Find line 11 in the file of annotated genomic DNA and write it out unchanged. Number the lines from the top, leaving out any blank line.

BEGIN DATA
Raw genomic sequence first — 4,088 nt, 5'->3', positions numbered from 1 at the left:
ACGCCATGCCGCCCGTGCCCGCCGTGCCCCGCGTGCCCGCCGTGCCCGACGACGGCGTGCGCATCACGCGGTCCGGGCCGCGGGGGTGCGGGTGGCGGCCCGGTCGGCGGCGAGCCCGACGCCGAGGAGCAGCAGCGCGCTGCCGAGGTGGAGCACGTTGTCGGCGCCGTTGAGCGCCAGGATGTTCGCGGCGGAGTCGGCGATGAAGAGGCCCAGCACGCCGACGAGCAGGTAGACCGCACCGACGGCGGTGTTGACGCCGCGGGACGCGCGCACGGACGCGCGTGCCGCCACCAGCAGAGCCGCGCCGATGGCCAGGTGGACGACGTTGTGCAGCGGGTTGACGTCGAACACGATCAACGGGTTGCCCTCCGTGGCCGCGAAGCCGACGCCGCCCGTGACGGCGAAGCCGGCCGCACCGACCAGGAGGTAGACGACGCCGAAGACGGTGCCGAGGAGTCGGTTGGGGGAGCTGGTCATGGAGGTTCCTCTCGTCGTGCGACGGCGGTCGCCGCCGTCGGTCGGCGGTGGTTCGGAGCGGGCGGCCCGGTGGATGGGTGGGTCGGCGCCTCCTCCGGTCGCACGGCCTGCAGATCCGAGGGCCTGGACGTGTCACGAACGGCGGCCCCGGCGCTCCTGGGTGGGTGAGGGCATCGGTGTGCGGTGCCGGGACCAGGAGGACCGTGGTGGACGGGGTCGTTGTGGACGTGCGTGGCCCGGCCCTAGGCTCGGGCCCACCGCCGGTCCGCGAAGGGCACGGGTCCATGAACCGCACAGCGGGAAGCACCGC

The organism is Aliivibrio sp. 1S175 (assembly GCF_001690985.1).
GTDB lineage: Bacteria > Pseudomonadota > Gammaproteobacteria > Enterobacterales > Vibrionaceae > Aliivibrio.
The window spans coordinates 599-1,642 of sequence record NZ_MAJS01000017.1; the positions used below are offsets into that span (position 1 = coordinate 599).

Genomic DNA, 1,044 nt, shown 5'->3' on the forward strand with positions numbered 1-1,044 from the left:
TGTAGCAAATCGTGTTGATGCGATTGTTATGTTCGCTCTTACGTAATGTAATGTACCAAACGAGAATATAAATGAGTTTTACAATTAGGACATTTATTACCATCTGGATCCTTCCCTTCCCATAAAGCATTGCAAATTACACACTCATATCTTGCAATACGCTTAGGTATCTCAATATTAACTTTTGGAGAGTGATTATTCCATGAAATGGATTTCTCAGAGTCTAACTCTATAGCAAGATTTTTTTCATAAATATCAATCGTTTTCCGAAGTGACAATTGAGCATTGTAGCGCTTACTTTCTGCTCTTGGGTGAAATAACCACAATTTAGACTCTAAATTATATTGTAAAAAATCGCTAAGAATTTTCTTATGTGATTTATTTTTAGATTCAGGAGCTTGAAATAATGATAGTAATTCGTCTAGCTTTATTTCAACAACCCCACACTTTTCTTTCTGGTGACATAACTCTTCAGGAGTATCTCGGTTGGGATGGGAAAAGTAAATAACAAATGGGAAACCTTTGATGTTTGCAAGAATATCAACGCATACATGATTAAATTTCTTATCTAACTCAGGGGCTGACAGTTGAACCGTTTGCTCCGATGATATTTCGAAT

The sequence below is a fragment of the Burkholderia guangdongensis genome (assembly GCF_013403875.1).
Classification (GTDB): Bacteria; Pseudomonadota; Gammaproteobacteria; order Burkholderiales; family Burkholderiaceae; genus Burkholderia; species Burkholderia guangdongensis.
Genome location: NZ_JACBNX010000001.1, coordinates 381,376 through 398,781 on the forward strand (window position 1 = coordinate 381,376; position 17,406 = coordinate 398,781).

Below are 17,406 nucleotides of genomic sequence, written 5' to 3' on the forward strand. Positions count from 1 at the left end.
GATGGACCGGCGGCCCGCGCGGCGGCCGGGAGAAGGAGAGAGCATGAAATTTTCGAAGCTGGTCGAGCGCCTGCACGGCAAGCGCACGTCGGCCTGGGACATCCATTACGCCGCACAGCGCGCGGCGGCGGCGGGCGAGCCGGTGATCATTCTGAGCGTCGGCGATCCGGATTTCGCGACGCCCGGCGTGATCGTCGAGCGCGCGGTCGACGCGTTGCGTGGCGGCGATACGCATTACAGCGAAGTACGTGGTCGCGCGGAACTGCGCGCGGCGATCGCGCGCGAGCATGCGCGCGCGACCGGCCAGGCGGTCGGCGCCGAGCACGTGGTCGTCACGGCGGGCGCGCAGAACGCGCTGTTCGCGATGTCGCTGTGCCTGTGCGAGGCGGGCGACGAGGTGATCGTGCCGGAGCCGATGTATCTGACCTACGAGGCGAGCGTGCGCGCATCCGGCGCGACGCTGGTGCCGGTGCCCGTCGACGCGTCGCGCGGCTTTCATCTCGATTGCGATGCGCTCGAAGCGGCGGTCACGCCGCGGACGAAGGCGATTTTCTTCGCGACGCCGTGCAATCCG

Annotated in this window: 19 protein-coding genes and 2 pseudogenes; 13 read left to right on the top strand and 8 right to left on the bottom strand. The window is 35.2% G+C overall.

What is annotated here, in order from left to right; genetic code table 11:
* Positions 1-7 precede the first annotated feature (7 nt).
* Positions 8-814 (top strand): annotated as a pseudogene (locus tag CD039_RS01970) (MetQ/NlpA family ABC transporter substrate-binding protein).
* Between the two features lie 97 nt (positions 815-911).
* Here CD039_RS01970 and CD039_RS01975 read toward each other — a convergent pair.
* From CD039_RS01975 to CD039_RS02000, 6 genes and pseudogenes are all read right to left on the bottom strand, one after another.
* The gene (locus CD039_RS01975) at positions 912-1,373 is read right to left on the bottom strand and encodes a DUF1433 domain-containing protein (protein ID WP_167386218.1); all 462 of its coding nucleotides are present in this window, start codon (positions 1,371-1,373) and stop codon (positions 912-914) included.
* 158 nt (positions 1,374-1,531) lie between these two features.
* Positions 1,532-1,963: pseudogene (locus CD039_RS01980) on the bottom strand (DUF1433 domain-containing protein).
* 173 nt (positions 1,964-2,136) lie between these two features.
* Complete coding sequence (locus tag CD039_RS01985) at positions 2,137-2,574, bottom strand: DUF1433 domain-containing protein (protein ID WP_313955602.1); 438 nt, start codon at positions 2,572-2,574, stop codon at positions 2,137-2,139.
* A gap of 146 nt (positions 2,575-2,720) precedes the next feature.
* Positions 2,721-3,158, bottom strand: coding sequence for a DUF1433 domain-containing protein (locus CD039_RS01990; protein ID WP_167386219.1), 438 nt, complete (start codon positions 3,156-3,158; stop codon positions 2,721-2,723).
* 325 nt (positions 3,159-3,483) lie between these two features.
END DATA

Below are 17,406 nucleotides of genomic sequence, written 5' to 3' on the forward strand. Positions count from 1 at the left end.